The house was lovely, but the hosting couple were even lovelier. I have never been in any of their homes, even though I’ve known them for more than 10 years. I was surprised tonight that this wasn’t a big holiday party for all of their friends and family, it was just a very intimate party for “our” office. In the past we have had a happy hour or a dinner together for Christmas, but we didn’t do it last year and now that the office has gone separate ways, it certainly didn’t seem like we’d have a party this year. That made it extra special that they went to the effort to have us there for a party and a chance to see one another. I work remotely with these folks and rarely see them face-to-face. I began working for these 2 doctors in 2002. I had to stop working for them when I got full-time work in radio again, but when that ended and they took me back I promised I would not quit typing their dictation until they wanted me to quit typing. I’ve been typing with them this second go-round since the beginning of 2008. Wow. Just about to be 6 years. It is a wonderful thing that I can do it remotely. They send me digital audio, I turn it into digital text and send it back to them. It’s a great way to work, but we do miss out on some of that office camaraderie. It is nice to get a taste of it once a year.

December 11, 2013


Filed under: At home,Family,Normal Life — Janice @ 11:46 pm

I know I am jumping all over the place with topics, but YOU try writing every single day! I have many more topics I would like to write about, but so many take thought, preparation, and TIME. I’m writing most of these on the fly and hope that’s okay with the 2.5 people that read it.

I was thinking today about cartoons. The New Yorker posted a cartoon on Facebook of a giant pipeline with deer doing the limbo to get under it. It was amusing. I “clipped it” (modern day version of clipping, I shared it) for my sister because it reminded me of Daddy. Daddy worked for a natural gas company and they put in pipelines and Dad was the surveyor that told them where to put the pipeline. He had a cartoon from the era of the Alaskan pipeline under the glass on his desk. It had the giant pipeline with an igloo and Eskimo woman on one side and a crying baby on the other and her look of bewilderment.

I love cartoons and love the New Yorker cartoons that are so witty. But I do miss clipping cartoons. When I was in my 20s or so, EVERYONE would have a cartoon or two or a dozen on their refrigerator. Some of us would have them taped to the bathroom mirror. Sometimes you’d have them on your office door or bulletin board. When a cartoon resonated, you saved it for yourself, but it let others see your personality, too, by what you chose to keep. These days we pass them on, but they are soon forgotten.

Back in my 20s I put cartoons on my refrigerator. But then I started gluing them into a blank book I had. The book became a diary of the times because I was cutting out cartoons that reflected what was happening in my life. There were cartoons about college graduation and the difficulty of finding a job and lots of cartoons about the single life. I still have the book with all the yellowed cartoons, some with notes about why I thought they were amusing and what was going on in my life at the time.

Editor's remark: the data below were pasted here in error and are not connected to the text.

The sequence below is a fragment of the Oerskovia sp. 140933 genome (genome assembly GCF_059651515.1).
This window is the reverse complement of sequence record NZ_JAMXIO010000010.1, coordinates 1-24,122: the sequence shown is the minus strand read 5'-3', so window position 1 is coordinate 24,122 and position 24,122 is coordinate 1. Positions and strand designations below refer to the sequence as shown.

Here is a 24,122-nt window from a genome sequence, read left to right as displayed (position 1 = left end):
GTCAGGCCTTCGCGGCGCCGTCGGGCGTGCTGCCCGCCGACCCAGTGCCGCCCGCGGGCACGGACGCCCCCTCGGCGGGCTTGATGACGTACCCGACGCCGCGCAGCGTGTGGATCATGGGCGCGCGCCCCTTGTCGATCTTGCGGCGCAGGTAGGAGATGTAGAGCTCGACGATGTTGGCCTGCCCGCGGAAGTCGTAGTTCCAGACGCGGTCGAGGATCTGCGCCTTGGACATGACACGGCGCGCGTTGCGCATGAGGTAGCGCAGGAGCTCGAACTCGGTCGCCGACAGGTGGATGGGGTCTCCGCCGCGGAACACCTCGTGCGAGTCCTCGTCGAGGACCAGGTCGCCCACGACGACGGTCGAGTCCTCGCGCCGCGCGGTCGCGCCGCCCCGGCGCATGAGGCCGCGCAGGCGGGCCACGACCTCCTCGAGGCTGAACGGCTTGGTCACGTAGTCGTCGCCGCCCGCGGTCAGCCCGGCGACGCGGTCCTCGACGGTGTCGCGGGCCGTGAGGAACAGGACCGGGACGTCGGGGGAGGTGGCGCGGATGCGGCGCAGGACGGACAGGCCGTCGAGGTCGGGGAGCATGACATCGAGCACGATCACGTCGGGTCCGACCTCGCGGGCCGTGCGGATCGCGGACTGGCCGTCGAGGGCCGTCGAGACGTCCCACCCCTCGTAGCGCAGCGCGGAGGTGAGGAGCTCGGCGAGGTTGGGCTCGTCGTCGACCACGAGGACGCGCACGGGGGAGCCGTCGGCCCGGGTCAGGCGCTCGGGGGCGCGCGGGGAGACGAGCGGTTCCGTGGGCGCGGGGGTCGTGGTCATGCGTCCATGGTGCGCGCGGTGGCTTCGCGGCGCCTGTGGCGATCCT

One of my all time favorite cartoons is such an inside joke that I can’t believe a cartoonist drew it. I have a reputation in my family for remembering when a variety of things happened, some that might be considered dull or unimportant. I regularly remind Mark what anniversary we are celebrating today. I can tell you dates that we moved or bought something or took a trip. The cartoon is The Wizard of Id and one peasant says to another, “It was 12 years ago today that we put in the new steps.” The other peasant says something like, “Your life has been one exciting moment after another.” Doesn’t really matter what the second peasant said, the first peasant is ME!

I may not be as bad (or good) about remembering things as I used to be. Mostly because too many things have happened in my life now to remember them all. But, on that note, I have been sad today because I know it was 7 years ago today that I saw my Dad alive for the last time. He had been in the hospital over a month and had been unconscious most of that time following a cancer/jaw surgery. On the last day I saw him I stopped by the hospital on my way back to Austin (he was in Dallas and I was up there every weekend) because he had had a setback and was back in ICU. But he was lucid and I certainly expected to see him again on Saturday, but he died Friday morning.

So, back to the cartoons… It was a pleasant reminder of Daddy today to see a cartoon that he would have liked. I guess if he were still with us I would have forwarded it to him in an email. Since he isn’t, I’m glad I got this funny reminder of the things that made him happy. I think I’ll put it up on the refrigerator.

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December 10, 2013

Bone Tired

Filed under: At home,My Job — Janice @ 9:54 pm

I hate to be so tired. If I worked all day in a physical job I could understand it, but I sit at a desk in every job I have and it wears me out! So my writing today will conclude with the complaint that I am too tired to write. I’m too tired to even finish my work for the day. That means I will have to be up extra early tomorrow to finish it, I hope, so I am going to go to bed now.

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December 9, 2013

Childhood Foods

Filed under: Family,Food,Garden — Janice @ 11:55 pm

I read an article today about how the smell of childhood comfort foods brings memories back with more vividness than a photo. Duh.